Oct. 15 will be decision day for President Donald Trump. That is the next deadline, under terms of the Corker-Cardin Iran Nuclear Agreement Review Act, for Trump to certify both that Iran is compliant with the Joint Comprehensive Plan of Action and that the Iran deal remains vital to the national security interests of the U.S.
Trump has pilloried the Iran nuclear deal he inherited as "the worst deal ever," but Defense Secretary James Mattis testified in Congress Tuesday that the JCPOA is working, and press reports suggest that Secretary of State Rex Tillerson wants to amend the Corker-Cardin legislation to relieve the pressure upon the president and to avoid battles about recertification every three months.
Not since Gen. Eric Shinseki so publicly contradicted President George W. Bush and Secretary of Defense Donald Rumsfeld has an administration's national security policy been so openly in disarray.
Disarray and debate, however, are the natural aftermath of the short cuts taken by the previous administration. Tillerson's solution misses the point. The problem isn't accountability to Congress; rather, it is that President Barack Obama and Secretary of State John Kerry sought to bypass the standard of crafting the JCPOA as a treaty.
True, had they done so, it would have been harder to reach agreement. But had they been shrewd enough to demand a standard necessary for Senate ratification as part of their negotiating strategy, they likely could have gotten a better deal. As it was, the deal is riven with loopholes and one which fell short of its original purpose.
As the deadline looms, supporters of the JCPOA say anything short of recertification will undermine credibility and isolate the U.S. It is naïve to suggest that there won't be diplomatic reverberations for Trump's refusal to certify, or that Iran will be willing to make further compromises. That said, unilateral sanctions are often more effective than those passed by the United Nations. That was the case with the Iran Libya Sanctions Act passed during the Clinton administration and the various executive orders Bill Clinton issued that embraced extraterritorial sanctions, and it was likewise the case with regard to the financial sanctions passed during the George W. Bush and Obama administrations. Simply put, Europeans always acquiesce to decisiveness and strength, be it from their allies or adversaries.
But when Iranian Foreign Minister Mohammad Javad Zarif, for his part, says, "You've seen U.S. allies saying that the United States is not a reliable partner," it's important to remember that it is the Iranian leadership broadly and Zarif specifically who have track records of lying. Remember the genesis of the nuclear crisis with Iran: The Islamic Republic was caught repeatedly violating its Nuclear Non-Proliferation Treaty Safeguards Agreement and then being less than forthright during follow-up inspections.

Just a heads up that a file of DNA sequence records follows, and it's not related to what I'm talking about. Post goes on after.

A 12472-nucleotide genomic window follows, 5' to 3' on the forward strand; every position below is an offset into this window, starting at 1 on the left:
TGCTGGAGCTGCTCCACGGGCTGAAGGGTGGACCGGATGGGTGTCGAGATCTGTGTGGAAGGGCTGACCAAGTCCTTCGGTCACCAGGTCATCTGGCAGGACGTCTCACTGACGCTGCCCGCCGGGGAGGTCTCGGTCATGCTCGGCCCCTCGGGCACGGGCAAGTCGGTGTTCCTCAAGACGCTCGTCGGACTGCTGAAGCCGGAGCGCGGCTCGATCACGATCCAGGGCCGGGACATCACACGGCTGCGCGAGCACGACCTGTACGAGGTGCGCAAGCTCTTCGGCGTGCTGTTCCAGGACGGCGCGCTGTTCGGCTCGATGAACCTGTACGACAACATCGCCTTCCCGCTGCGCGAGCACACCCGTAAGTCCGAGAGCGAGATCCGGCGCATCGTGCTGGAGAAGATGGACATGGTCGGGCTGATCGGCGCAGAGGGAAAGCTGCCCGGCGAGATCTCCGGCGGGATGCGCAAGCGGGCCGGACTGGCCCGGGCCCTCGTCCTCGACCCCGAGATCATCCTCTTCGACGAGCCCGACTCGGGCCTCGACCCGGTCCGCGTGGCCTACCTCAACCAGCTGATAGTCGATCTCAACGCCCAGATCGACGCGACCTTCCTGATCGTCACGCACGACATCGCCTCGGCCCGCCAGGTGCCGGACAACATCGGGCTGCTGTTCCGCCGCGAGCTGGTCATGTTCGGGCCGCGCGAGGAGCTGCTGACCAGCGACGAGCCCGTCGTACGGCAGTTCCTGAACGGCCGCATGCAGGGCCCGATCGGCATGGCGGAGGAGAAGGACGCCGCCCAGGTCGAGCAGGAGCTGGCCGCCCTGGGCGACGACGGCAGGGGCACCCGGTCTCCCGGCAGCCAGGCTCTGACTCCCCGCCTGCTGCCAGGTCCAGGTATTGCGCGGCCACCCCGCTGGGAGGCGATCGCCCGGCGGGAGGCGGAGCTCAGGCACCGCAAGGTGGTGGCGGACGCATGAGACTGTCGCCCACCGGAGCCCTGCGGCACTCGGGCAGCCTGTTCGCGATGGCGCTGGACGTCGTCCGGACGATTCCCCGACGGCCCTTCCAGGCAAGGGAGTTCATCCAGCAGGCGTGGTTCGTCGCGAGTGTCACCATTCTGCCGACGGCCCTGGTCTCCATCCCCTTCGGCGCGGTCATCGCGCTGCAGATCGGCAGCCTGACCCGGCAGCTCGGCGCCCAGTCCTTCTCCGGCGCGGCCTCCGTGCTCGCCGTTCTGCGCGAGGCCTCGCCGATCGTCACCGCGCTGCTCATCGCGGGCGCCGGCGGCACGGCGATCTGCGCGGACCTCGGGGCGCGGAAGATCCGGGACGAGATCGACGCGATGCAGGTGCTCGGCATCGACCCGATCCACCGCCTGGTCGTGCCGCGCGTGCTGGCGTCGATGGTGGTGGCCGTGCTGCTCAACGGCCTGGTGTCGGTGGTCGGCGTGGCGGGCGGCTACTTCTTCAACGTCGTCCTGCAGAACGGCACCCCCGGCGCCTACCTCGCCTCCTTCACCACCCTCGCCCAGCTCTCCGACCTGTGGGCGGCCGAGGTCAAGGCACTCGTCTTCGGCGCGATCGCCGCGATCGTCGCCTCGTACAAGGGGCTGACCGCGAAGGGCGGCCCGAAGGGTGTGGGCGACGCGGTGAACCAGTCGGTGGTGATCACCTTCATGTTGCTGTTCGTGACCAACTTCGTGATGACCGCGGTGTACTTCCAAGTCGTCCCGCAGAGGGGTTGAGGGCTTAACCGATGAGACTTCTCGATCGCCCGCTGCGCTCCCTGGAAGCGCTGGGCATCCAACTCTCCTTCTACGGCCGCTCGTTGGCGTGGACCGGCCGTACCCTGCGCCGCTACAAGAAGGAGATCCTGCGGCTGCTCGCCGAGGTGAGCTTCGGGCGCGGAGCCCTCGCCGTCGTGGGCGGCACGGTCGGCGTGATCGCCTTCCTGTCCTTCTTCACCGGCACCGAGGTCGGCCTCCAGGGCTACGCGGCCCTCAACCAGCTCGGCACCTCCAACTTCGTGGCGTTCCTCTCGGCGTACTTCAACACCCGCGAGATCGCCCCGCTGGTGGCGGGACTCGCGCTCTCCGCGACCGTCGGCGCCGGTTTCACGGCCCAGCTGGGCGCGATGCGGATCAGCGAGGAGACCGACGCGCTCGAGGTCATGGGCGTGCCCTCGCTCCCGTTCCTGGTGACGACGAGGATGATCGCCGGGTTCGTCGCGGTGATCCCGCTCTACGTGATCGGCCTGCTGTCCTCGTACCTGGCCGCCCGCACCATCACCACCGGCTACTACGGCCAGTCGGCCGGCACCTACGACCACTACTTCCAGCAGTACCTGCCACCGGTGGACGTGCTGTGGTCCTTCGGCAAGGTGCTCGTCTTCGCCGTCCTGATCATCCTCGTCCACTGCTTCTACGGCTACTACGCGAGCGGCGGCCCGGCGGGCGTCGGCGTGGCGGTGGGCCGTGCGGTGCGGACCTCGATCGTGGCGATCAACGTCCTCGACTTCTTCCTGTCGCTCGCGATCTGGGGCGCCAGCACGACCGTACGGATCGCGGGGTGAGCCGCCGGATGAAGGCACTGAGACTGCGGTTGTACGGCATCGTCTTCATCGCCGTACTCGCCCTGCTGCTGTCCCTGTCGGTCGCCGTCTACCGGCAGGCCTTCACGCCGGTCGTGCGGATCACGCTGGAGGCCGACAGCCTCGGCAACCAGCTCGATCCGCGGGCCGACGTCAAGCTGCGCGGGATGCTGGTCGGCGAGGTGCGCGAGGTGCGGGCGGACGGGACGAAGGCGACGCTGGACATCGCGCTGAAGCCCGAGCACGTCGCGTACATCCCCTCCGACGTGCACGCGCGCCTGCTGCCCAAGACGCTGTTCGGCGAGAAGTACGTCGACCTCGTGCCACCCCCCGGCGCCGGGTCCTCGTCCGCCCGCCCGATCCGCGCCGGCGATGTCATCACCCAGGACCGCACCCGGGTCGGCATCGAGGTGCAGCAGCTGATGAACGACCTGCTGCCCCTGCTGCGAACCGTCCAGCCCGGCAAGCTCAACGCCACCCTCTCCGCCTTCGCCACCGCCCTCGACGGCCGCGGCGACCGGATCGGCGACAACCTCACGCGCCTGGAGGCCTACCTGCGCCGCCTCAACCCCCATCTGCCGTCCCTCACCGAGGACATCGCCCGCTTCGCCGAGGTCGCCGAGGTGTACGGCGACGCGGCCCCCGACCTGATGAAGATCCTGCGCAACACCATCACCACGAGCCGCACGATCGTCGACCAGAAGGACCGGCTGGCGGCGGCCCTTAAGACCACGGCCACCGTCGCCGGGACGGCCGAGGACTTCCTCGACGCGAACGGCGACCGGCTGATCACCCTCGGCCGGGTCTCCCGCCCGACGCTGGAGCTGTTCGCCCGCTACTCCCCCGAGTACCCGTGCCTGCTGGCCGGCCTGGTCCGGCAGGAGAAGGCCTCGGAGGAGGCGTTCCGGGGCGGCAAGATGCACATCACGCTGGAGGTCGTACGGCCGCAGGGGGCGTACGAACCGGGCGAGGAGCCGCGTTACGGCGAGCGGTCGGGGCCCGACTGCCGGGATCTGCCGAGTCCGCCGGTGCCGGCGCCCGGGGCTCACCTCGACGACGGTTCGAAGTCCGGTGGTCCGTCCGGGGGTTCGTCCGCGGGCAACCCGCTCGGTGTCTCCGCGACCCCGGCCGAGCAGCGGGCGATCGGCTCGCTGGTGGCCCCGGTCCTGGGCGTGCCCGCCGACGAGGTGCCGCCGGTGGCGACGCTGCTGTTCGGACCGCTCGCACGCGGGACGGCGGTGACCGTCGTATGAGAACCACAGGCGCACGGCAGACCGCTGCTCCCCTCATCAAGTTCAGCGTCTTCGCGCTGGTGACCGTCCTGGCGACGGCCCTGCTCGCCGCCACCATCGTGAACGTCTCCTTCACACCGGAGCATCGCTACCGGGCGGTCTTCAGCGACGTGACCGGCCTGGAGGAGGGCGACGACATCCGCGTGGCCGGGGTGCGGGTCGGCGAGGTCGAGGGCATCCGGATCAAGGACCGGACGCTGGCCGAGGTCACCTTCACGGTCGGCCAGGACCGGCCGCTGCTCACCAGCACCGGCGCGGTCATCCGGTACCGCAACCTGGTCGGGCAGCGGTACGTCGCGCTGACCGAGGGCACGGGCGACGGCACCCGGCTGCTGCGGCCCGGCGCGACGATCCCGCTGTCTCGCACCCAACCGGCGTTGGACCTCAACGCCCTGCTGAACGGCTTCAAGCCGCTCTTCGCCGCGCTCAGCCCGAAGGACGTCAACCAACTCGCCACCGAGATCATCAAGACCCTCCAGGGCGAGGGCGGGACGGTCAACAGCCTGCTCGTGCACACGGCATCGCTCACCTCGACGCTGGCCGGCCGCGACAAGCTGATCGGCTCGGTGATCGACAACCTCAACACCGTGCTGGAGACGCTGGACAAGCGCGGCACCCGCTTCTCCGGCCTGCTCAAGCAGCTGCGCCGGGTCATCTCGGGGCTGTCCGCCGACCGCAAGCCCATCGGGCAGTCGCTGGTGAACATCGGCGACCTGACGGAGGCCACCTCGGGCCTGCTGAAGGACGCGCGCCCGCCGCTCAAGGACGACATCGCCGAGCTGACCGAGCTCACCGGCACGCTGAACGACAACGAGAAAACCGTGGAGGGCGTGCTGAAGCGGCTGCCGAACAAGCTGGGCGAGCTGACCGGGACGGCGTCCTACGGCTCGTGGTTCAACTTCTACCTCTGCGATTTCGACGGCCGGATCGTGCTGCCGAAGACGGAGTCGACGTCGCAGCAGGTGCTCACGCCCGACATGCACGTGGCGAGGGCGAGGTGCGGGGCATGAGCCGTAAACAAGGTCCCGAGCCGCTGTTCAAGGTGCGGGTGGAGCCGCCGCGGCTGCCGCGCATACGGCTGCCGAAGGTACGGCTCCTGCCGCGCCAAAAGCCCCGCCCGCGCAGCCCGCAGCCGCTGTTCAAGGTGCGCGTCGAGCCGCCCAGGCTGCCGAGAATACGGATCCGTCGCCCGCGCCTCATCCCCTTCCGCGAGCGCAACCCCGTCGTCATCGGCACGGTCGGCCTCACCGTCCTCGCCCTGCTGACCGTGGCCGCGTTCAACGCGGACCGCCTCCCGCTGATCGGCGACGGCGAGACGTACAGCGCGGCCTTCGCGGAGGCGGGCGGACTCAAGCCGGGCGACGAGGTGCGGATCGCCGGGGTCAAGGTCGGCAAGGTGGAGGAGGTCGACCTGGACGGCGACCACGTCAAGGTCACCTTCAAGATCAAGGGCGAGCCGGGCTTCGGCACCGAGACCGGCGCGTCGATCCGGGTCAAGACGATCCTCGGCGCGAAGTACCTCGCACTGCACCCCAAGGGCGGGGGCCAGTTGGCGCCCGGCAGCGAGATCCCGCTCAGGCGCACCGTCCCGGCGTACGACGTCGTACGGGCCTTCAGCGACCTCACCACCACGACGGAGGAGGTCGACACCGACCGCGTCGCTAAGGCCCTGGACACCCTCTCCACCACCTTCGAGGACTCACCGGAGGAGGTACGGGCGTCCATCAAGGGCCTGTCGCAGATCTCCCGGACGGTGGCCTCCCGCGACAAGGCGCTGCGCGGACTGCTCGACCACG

This is one of the reasons why the failure of the International Atomic Energy Agency to implement a clause which calls upon inspectors to verify "activities which could contribute to the design and development of a nuclear explosive device," is so problematic. To suggest that the agreement is working because the International Atomic Energy Agency has carried out no inspections which have found Iran cheating would be like arguing that the National Football League actually is steroids-free if the NFL allowed no tests to prove otherwise. Better to inspect the hell out of Iran, and if Tehran chooses to walk away, so be it.
Zarif's previous lies, meanwhile, cost hundreds of American lives. In the run-up to the 2003 Iraq War, Zalmay Khalilzad and Ryan Crocker — at the time respectively senior National Security Council and State Department officials — met then-UN Ambassador Zarif secretly in Geneva to win a non-interference agreement from Iran. Zarif acquiesced. He promised Iran would neither interfere with American pilots who strayed into Iranian airspace nor would Iran insert Islamic Revolutionary Guard Corps or Iranian-backed militias into Iraq.
Just days later, however, Iran infiltrated more than 2,000 Revolutionary Guardsmen and militiamen into Iraq. Perhaps Zarif was sincere but the IRGC acted autonomously. Either way, however, the failure of Zarif to keep his word raises questions whether he can be considered the arbiter of good faith.
Credibility matters, but the best way to assure credibility is to calibrate national security to reality rather than a carefully-crafted diplomatic fiction (no matter what the Nobel committee may say later this week when it awards the Nobel Peace Prize). Bad diplomatic agreements may win prizes, but they do not bring peace. Rather, they hasten conflict. When it comes to hard diplomacy with rogue regimes, there are never any short-cuts. Agreements are not treaties unless they are ratified as such. Nor can past agreements give permanent sanctions relief and an effective free pass to subsequent malfeasance.
Should Trump walk away from the deal? Probably not. But he should make its 90-day continuance contingent on implementation of all parts of the deal, no matter what objections the Kremlin may voice, and on the rapid inspection of Iranian military bases where nuclear weapons work might continue. Not only the deal is at stake, but the IAEA's relevance.
At the same time, he must prepare for the day that Iran either walks away from the deal, or the JCPOA sunsets. Because, far from eliminating Iran's pathway to a bomb, Obama and Kerry simply kicked the can down the road. Alas, the U.S. and Iran are heading far more quickly to its dead-end than diplomats blinded by projection, wishful thinking, and the temptation of trade realize.
Michael Rubin (@Mrubin1971) is a contributor to the Washington Examiner's Beltway Confidential blog. He is a resident scholar at the American Enterprise Institute and a former Pentagon official.
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